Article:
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FORUMS Photography Talk by Genre Bird Talk
Thread started 12 Jun 2017 (Monday) 11:26
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Shooting swallows in Flight advice needed.

 
Bsmooth
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Jun 12, 2017 11:26 |  #1

Since I'm pretty much blasting away, and not hitting a sausage (so to speak) I'm going to ask for advice.
Right now I use a 1DMKIV and the latest canon 100-400v2. I just finished a weekend of shooting both days,and wound up with not 1 image that was usable.
Yes I know these are probably the hardest little guys to shoot. But I have seen images posted here and I know it can be done. I've tried using AF, which just isn't fast enough. I've tried zone shooting as well with not much luck.
My issue isn't just enough speed, but also one of exposure. I was shooting this weekend in perfect sunny conditions with the sun at my back, at 800 ISO and between 6.3 - 7.1 Aperture, yet images still don't have enough light. Been trying to keep shutter speeds between 1/1250 and 1/1600, more than that and images are even darker. Also shooting in Manual exposure as well for more control.
I just love the challenge, and I know it is hard, maybe manual focusing perhaps?
Suggestions and or new equipment suggestions(within reason) are quite welcome.


Bruce

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PhotosGuy
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Post has been edited 3 months ago by PhotosGuy.
Jun 12, 2017 12:10 |  #2

Bsmooth wrote in post #18376693 (external link)
Also shooting in Manual exposure as well for more control.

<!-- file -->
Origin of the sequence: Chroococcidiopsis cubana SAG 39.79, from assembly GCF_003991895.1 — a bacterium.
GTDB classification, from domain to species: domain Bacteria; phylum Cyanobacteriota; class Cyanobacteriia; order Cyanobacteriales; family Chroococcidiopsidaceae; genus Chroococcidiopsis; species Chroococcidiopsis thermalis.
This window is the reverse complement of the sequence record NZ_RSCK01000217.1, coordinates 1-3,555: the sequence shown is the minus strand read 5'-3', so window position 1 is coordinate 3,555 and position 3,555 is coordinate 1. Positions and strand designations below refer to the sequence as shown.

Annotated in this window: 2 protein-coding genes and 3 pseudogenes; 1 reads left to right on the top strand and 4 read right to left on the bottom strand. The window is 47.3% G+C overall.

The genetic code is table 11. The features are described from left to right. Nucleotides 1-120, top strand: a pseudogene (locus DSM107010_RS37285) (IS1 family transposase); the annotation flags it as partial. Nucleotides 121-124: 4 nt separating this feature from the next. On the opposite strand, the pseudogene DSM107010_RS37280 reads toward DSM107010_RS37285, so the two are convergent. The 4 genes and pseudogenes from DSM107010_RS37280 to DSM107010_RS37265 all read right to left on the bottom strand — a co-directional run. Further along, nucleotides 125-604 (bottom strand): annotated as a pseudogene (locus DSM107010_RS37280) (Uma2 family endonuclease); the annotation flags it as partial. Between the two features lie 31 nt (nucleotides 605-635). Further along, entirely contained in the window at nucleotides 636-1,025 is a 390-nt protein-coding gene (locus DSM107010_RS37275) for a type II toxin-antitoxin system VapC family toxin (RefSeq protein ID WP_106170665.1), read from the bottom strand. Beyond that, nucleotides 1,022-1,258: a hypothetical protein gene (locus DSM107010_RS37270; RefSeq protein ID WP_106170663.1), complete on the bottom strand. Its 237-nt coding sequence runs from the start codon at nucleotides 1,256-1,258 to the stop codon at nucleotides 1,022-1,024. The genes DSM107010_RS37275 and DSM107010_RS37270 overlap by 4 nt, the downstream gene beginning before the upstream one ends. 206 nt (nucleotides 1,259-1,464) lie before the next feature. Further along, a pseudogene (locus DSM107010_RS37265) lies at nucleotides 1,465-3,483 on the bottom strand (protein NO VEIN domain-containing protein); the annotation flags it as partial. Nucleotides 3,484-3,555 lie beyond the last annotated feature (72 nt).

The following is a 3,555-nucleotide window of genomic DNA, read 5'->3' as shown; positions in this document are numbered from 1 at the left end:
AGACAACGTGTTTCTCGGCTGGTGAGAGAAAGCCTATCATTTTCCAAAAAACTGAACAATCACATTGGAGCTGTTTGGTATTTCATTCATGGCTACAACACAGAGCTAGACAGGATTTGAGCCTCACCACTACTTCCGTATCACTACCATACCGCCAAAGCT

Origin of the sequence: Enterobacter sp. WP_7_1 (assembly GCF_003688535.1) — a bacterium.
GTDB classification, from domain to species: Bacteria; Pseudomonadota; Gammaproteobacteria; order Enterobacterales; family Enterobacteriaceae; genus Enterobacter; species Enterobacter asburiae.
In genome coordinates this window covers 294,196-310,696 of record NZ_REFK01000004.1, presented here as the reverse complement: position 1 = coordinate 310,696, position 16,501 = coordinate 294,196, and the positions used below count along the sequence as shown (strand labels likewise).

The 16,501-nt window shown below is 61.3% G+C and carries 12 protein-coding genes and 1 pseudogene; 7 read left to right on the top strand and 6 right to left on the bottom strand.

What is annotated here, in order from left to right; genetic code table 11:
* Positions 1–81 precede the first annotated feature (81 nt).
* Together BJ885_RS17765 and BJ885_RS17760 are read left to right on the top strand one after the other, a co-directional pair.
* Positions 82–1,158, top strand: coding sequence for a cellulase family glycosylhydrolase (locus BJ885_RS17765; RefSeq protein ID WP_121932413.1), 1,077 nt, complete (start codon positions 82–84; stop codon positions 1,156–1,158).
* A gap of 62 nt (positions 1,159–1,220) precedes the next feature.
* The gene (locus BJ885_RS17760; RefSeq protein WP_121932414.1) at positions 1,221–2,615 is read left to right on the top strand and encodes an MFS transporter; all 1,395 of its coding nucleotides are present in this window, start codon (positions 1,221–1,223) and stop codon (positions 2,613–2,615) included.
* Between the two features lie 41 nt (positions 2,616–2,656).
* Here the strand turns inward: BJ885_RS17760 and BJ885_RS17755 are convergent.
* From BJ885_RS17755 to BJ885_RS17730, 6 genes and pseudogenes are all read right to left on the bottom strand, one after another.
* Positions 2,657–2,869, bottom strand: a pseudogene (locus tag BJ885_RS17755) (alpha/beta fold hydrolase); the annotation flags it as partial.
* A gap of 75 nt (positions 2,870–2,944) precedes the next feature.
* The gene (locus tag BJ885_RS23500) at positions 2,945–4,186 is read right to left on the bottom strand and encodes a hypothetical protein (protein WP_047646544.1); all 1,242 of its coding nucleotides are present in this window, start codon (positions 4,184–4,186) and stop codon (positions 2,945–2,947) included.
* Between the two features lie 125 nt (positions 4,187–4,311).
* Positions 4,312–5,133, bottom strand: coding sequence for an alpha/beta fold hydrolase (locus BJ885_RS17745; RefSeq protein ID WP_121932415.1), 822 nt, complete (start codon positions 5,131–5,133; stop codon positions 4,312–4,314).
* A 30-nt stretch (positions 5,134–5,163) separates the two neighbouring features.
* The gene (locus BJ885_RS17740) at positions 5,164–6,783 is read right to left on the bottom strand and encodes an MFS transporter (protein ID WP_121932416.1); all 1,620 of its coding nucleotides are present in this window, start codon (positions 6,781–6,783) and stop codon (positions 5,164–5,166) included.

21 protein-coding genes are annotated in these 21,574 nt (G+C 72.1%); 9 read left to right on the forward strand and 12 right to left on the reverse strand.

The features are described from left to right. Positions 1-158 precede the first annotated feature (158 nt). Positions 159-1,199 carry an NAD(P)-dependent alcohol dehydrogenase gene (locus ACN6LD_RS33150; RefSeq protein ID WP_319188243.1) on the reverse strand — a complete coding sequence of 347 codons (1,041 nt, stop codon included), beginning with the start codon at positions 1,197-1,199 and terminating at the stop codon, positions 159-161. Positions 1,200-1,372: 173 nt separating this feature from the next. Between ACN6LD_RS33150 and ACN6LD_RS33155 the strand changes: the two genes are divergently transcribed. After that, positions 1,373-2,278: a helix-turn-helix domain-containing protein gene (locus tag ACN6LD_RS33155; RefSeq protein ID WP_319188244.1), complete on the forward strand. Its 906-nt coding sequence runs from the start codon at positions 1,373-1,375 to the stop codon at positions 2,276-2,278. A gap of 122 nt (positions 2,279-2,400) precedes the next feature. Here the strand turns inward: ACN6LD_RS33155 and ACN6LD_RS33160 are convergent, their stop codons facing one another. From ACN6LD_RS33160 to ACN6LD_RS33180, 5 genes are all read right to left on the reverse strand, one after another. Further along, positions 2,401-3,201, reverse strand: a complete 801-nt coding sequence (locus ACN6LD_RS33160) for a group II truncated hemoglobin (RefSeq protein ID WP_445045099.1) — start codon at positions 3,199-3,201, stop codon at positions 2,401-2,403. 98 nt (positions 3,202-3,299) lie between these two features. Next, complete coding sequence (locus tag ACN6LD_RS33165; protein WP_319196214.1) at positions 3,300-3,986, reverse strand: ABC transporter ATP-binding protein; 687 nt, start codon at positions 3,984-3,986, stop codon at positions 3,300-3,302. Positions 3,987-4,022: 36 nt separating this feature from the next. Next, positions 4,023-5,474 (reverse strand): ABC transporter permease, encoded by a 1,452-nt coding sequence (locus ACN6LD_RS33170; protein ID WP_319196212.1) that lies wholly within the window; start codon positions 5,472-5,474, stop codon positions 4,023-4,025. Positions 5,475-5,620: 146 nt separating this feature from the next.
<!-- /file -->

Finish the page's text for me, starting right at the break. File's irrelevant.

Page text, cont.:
I can't help with general BF shooting because I suck at it. But Manual exposure I can help you with.
First, any time you have a problem you should try to run a few tests to help to zero in on the problem. Especially " in perfect sunny conditions with the sun at my back", it should be pretty easy to zero in on the right exposure without having to think about clouds.

Second, this is what I generally use: Need an exposure crutch?
Good luck! Oh, & maybe look for a bigger, slower target to practice on? ; )


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Have you thought about making your own book? // Need an exposure crutch?
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Larry ­ Johnson
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Post has been last edited 3 months ago by Larry Johnson. 2 edits done in total.
Jun 12, 2017 13:33 |  #3

Bruce,

For heaven's sake use AF, capturing these little guys is difficult enough.
The best advice that I can offer is to shoot them on a windy day when they periodically glide or hover. Against a plain blue background probably helps the AF system.

I managed to capture a few shots using a 60D and 100-400 v1. (Some of my early flickr shots show my settings.) I remember trying a variety of techniques, but never concluded which one worked best. I think it mostly comes down to shoot thousands of shots and luck.

Edit: I suppose you could use an infrared shutter release. I don't really know how they work, or if they work in conjunction with AF. You might have to prefocus on a spot and hope a bird will fly to it.


_______________
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3jc
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Jun 12, 2017 13:57 |  #4

There are a few shots on my Flickr that have the EXIF data on them Auto focus for sure. AI Servo, Shutter speed 1/1250 or faster, ISO 800 - 1600, F 5.6 - 8

IMAGE: https://c1.staticflickr.com/2/1576/26284536312_cc66cb95e5_c.jpg
[IMAGE'S LINK: https://flic.kr/p/G3F7​Uy] (external link)160409_byb_0037-1 (external link) by Jerry Chambers (external link), on Flickr



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filam
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Jun 13, 2017 12:53 |  #5